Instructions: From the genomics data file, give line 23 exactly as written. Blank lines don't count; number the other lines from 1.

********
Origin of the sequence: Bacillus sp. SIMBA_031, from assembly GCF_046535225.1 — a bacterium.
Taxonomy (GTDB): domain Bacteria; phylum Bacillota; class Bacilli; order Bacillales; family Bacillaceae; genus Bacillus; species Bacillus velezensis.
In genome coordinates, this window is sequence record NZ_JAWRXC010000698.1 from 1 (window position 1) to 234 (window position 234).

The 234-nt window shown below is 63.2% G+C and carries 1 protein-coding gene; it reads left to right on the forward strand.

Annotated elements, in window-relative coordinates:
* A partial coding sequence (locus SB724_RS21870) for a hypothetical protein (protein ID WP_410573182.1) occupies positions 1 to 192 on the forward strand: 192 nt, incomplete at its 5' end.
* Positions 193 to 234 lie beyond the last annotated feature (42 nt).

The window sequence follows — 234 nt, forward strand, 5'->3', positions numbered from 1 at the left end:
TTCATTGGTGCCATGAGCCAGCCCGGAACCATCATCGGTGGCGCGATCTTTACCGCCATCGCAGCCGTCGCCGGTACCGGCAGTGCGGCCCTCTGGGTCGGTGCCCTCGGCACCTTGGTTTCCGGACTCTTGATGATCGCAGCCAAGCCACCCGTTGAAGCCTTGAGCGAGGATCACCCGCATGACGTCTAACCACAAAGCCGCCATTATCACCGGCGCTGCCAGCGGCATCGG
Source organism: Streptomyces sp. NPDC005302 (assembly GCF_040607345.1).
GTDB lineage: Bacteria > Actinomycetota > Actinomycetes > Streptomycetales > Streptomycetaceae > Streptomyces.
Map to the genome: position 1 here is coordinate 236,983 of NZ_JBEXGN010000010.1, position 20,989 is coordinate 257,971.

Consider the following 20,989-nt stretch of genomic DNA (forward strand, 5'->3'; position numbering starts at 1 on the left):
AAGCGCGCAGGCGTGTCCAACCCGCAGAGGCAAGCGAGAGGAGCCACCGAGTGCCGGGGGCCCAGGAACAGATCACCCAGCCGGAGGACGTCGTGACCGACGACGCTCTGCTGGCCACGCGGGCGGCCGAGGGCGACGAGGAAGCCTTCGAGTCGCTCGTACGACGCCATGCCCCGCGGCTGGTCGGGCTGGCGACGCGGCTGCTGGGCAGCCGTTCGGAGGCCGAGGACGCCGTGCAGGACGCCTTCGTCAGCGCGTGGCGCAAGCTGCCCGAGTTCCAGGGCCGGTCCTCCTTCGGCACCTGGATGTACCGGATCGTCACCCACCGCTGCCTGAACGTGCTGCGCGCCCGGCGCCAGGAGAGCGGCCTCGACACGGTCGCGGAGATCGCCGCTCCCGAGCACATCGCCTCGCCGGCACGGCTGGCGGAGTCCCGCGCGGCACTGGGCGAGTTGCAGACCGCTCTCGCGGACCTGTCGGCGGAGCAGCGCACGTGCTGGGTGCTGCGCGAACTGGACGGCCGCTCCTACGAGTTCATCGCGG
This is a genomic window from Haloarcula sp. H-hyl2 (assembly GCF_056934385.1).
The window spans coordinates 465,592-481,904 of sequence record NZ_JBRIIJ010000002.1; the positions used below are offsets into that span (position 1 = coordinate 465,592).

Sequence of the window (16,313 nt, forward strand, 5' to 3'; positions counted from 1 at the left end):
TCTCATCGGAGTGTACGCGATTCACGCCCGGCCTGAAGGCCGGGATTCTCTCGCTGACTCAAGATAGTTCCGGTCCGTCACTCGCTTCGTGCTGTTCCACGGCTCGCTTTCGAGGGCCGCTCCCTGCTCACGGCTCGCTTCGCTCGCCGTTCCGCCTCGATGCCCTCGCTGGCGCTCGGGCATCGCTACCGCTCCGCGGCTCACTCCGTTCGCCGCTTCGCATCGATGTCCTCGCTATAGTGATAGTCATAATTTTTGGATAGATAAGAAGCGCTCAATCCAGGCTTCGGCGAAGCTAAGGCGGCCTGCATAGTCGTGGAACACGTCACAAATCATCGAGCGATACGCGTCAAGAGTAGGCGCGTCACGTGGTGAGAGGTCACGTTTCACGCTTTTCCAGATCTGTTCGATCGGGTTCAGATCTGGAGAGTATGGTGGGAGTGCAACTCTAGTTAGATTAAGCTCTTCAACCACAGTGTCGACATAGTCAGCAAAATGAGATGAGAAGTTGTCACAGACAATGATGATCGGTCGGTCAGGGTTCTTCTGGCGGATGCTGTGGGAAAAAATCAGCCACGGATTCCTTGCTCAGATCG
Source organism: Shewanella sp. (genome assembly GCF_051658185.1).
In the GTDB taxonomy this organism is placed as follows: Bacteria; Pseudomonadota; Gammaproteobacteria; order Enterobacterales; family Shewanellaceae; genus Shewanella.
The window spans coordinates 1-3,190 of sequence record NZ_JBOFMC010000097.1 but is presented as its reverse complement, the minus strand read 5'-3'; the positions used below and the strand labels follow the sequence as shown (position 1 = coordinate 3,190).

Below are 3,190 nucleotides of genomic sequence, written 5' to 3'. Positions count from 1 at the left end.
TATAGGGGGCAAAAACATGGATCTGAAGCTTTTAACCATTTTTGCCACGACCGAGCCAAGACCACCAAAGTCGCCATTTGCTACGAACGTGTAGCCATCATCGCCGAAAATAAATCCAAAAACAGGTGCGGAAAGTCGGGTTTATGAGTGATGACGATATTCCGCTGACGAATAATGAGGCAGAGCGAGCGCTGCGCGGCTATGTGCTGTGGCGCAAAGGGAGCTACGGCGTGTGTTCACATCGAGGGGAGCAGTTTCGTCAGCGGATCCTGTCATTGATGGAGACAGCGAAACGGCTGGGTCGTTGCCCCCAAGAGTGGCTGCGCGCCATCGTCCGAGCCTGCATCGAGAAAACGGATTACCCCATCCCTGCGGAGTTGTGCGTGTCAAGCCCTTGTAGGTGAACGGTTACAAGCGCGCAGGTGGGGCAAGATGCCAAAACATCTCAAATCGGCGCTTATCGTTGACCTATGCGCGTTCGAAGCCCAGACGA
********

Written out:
TATAGGGGGCAAAAACATGGATCTGAAGCTTTTAACCATTTTTGCCACGACCGAGCCAAGACCACCAAAGTCGCCATTTGCTACGAACGTGTAGCCATCATCGCCGAAAATAAATCCAAAAACAGGTGCGGAAAGTCGGGTTTATGAGTGATGACGATATTCCGCTGACGAATAATGAGGCAGAGCGAGCGCTGCGCGGCTATGTGCTGTGGCGCAAAGGGAGCTACGGCGTGTGTTCACATCGAGGGGAGCAGTTTCGTCAGCGGATCCTGTCATTGATGGAGACAGCGAAACGGCTGGGTCGTTGCCCCCAAGAGTGGCTGCGCGCCATCGTCCGAGCCTGCATCGAGAAAACGGATTACCCCATCCCTGCGGAGTTGTGCGTGTCAAGCCCTTGTAGGTGAACGGTTACAAGCGCGCAGGTGGGGCAAGATGCCAAAACATCTCAAATCGGCGCTTATCGTTGACCTATGCGCGTTCGAAGCCCAGACGA